El Fuerte is NOT in the Golden Triangle. It is however the western most edge of the narcotrafficante region. It feels pretty safe and the spot we spent both our nights in is a walled property. Although the town appears to be mysteriously wealthy. We stuck to the guidebook and ate some outstanding food at El Meison de General. The guidebook suggested the local fare of lobina (black freshwater bass) and pulpo (octopus from the Sea of Cortez). Both were excellent. One of the best meals we’ve had, by far.

On the way to the restaurant we ran into some German tourists driving the most bitchin Land Rover I’ve ever seen. It had a pop-top camper with a rocket box. It was amazing. It put the van to shame (no room for surf boards though!). Since they were the first other tourists we had seen we had to stop to chat (they both spoke excellent English).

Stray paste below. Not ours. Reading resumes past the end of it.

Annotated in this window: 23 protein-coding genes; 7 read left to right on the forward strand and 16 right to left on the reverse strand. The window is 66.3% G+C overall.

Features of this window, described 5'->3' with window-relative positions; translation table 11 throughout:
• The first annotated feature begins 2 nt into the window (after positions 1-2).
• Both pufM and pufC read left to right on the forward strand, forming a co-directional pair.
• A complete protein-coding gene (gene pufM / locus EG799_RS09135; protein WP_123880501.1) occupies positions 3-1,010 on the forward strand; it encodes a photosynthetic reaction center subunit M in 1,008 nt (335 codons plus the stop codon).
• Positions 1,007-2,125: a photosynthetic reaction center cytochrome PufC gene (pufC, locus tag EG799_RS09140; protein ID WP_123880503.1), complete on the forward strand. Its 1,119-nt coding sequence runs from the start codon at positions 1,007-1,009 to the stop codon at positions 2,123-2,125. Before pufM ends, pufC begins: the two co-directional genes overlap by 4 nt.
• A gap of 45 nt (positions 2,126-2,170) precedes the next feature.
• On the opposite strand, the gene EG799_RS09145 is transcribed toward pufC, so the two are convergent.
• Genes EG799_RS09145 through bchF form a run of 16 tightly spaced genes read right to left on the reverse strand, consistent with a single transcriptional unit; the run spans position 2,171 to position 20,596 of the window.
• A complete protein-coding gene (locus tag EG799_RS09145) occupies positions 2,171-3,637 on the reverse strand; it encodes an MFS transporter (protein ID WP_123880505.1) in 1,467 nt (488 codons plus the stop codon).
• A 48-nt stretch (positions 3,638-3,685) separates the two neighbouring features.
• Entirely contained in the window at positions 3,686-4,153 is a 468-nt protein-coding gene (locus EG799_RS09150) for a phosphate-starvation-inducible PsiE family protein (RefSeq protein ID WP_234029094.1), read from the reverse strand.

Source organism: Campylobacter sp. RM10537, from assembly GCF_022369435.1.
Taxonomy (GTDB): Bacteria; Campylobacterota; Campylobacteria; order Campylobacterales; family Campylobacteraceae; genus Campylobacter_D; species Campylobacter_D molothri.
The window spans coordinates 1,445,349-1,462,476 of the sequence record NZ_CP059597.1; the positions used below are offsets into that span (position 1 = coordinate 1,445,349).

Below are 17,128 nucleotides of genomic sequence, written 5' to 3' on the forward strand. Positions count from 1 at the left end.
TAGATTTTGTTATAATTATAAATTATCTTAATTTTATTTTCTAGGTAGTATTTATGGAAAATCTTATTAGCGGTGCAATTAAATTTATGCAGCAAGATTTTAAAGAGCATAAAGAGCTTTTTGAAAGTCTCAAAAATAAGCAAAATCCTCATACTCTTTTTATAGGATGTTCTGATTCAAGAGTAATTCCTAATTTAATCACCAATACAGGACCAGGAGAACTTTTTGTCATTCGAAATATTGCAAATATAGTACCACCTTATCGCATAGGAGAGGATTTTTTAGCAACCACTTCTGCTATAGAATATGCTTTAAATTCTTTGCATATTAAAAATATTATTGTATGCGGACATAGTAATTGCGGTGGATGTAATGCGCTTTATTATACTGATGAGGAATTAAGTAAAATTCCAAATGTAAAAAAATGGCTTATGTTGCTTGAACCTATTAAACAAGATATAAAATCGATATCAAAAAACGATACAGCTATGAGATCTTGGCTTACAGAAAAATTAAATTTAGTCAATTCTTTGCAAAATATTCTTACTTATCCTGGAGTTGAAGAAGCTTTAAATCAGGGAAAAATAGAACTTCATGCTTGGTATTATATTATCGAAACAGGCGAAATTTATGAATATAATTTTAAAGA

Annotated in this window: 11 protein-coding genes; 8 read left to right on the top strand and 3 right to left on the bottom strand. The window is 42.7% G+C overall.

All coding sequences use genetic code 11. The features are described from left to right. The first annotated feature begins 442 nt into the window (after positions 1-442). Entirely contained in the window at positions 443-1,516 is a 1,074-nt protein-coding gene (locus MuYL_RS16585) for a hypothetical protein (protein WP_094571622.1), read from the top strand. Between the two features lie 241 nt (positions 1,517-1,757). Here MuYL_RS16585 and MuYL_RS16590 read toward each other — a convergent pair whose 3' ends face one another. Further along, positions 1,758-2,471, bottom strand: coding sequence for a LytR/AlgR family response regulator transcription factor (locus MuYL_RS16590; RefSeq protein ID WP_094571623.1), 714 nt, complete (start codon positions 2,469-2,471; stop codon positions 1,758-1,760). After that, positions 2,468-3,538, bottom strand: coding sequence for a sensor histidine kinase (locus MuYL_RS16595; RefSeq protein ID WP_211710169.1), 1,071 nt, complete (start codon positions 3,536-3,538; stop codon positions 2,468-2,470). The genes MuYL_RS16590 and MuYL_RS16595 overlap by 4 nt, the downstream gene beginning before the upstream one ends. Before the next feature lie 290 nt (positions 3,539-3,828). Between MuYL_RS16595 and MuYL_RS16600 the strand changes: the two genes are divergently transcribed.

They had shipped the Land Rover from Germany to Miami, driven across the southern U.S., down Baja, taken the ferry from La Paz to the outstandingly named Topolobampo, and were no headed through Central America to Panama. Sounded a bit familiar.

They had not read Grant’s book.

The Germans had received a few warnings about driving to Copper Canyon but had no way of determining the validity of those memes. In another language it can be pretty hard to decipher the seriousness of the locals messages. Especially the overdramatic and inconsistent Mexicans; today on the train back to El Fuerte I asked two Mexicana’s if the road in Michoacan near Caleta de Campos and Lazaro Cardenas is safe (we’ve heard mixed opinions). One said “yes, no problem”, the other “no esta’ mucho peligroso”. They then argued at a speed to which I could not keep up, the end result was that they both agreed that the whole country was not safe but that we’d be just fine. Awesome, thanks for that.